Tomorrow we leave for Koh Samui, where we are on a 10-day retreat that includes a 7-day fast (detox!) and some yoga.  I’m really not sure how much yoga we will do with no food in our system, but we shall go and see.  The bungalows are on the beach and I’m going to pick out some books to keep me occupied.  I’ve only once gone even a day without eating, so trying to go 7 days (well, we get some fruit shakes and veggie broth) will be unique.  I figure the human body is designed for centuries to feast and famine, however this guy only does the feasts.  Now, I’m sure my mom is freaking out reading this, so please know that the resort also has one of the top 50 veggie restaurants in the world (I think rated by Conde Naste), so I can simply walk from the beach to the restaurant and get some good eating if I need to.

Today we go to a real floating village on the Tonle Sap lake.  I think it will be a bit Disneyfied, but still looking forward to seeing it.  Lynn keeps promising to do an update (which I really like as she sees a lot of things that I miss), so email her and ask her.

Oh yes, finally I need to say that Warehouse Computers in Siem Reap are great.  They spent an hour with me trying to get the power charging to work.  Nice people.

Posted by: Richard | November 21, 2009

and so on and so on…forever and ever

well, we are now in Ventiane…and we like it. Nobody is supposed to, but we do.  A slow sedate city with a few nice restaurants and some cars edging along.  Very nice.  Especially after Veng Viang.  Highlights of the last little while:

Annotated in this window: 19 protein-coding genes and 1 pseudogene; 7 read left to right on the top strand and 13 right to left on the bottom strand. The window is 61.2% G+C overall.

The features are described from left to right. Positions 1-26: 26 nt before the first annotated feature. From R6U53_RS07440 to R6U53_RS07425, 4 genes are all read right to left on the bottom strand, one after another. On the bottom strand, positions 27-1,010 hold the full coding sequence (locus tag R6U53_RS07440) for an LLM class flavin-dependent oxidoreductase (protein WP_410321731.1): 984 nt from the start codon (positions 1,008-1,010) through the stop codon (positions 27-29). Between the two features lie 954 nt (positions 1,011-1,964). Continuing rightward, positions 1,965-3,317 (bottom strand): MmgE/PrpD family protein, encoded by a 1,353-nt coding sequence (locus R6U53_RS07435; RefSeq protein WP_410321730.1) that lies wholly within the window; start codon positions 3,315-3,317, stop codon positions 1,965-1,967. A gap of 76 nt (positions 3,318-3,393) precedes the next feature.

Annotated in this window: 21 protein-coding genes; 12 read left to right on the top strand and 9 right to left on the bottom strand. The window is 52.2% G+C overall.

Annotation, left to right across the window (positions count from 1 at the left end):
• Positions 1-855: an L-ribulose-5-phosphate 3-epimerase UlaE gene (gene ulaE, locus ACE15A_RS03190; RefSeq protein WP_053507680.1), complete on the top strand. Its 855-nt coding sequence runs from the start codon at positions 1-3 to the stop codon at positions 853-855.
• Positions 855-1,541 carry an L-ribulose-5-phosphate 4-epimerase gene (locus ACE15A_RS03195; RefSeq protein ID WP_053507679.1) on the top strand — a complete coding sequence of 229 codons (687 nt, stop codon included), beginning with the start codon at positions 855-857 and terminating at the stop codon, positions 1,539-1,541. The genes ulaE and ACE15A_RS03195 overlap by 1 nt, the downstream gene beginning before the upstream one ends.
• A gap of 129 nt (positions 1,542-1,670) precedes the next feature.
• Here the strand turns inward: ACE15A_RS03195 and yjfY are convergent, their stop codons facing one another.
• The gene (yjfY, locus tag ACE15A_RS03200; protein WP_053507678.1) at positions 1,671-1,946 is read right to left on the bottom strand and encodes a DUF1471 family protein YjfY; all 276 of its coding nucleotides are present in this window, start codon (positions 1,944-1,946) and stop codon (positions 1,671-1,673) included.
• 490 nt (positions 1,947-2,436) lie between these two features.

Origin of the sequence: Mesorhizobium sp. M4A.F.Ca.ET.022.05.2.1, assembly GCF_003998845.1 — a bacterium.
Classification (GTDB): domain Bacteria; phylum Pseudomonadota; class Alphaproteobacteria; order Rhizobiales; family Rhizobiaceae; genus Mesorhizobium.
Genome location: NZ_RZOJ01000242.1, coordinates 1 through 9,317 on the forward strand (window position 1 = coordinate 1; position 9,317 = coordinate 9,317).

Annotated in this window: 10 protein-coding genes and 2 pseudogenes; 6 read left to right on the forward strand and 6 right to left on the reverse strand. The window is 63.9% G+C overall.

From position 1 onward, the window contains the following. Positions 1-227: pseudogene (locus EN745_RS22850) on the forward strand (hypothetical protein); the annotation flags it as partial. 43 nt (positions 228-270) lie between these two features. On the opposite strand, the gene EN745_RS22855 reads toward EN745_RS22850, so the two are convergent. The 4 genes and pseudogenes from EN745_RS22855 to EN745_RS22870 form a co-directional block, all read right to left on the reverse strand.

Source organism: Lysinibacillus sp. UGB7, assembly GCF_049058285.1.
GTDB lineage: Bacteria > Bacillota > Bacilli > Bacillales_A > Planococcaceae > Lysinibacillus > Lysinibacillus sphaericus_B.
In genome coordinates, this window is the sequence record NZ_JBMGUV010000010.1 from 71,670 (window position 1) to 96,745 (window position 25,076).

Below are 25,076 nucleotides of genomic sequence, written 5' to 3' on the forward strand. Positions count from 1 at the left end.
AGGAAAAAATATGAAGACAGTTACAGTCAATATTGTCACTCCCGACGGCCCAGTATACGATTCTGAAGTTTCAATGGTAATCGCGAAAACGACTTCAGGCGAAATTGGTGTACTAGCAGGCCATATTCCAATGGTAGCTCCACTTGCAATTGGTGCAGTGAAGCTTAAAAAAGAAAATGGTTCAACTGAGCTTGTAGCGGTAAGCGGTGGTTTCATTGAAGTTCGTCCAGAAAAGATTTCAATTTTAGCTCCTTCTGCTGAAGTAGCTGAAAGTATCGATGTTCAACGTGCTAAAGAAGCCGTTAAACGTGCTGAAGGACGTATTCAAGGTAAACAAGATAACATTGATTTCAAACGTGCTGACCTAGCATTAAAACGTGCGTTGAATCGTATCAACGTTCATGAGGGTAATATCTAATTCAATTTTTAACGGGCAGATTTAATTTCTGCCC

• The bars in Veng Viang have stumbled upon a hit to bring in the punters: show tv.  Either Friends or Family guy (friends running ahead at 3 bars:1 bar with family guy.  I would love to be the guy with the full episodes of Seinfeld.  That said, we watched about 5 episodes of family guy.
  • I understand ladies, and couples watching friends, but to see guys in there solo willingly….I don’t get that.  I can also only assume that the laughter from people watching Friends was due to the willy-nilly use of magic mushrooms
  • Lynn and I prayed last night that the waiter had not put magic mushrooms on our pizza.  We have no interest in this.  The wacky guy kept making references to mushrooms and we kept saying “just the pizza, no mushrooms” that I became paranoid that he had put mushrooms on the pizza, which made Lynn paranoid.
  • Veng Viang.  The tube adventure.  I wish I had my camera for this.  It was really something.  We kayaked through.  Thank god we could move quickly.  Even with paddles and kayaks, one in our group got flipped. 
  • Veng Viang is probably what spring break is like.  As Lynn overheard one woman saying “i love it here.  I’m always so stoned that I forget to eat, i’m losing so much weight”
  • Veng Viang isn’t all bad (as it might seem from the above).  Did I mention the bar that was showing season 6 of the Family guy.
  • Our bungalow looked out on the Nahm Kahn, and was absolutely incredible to lie in bed, watch small boats coast down and the sun set over the beautiful karst mountains….
  • we trekked to the hidden eden valley.  our guide got covered in leeches.  it was lovely, and the day was only about 20 degrees, but we were both covered in sweat and were exhausted.  High compliments to those poor souls that explored SE Asia centuries ago…
  • Caves.  I have never been inside real ones.  Ones that go on for km’s. Ones with rivers in them.  They are very cool.  Especially the river ones.  Though the spiders are a bit freaky.
  • Watching loaded hippies coming back on tuktuks, 15 on a tiny bus, loaded, singing, half naked in the dark…they didn’t complete the tube trip…

We met a lot of nice people there, had a great kayak and enjoyed our time.  That said, it is lovely to be in sedate Vientiane.  Fewer hippies, nicer restaurants and the locals seem happier (hell, I would go insane if every day my town was populated by out of control foreigners bingeing on drink).

Tomorrow we head to Cambodia.  We cannot wait.  Should be lovely.

Oh yes, forget to mention that we won the kayak race. Go Canada (though several others commented “but kayaking is your national sport”.  Is it?)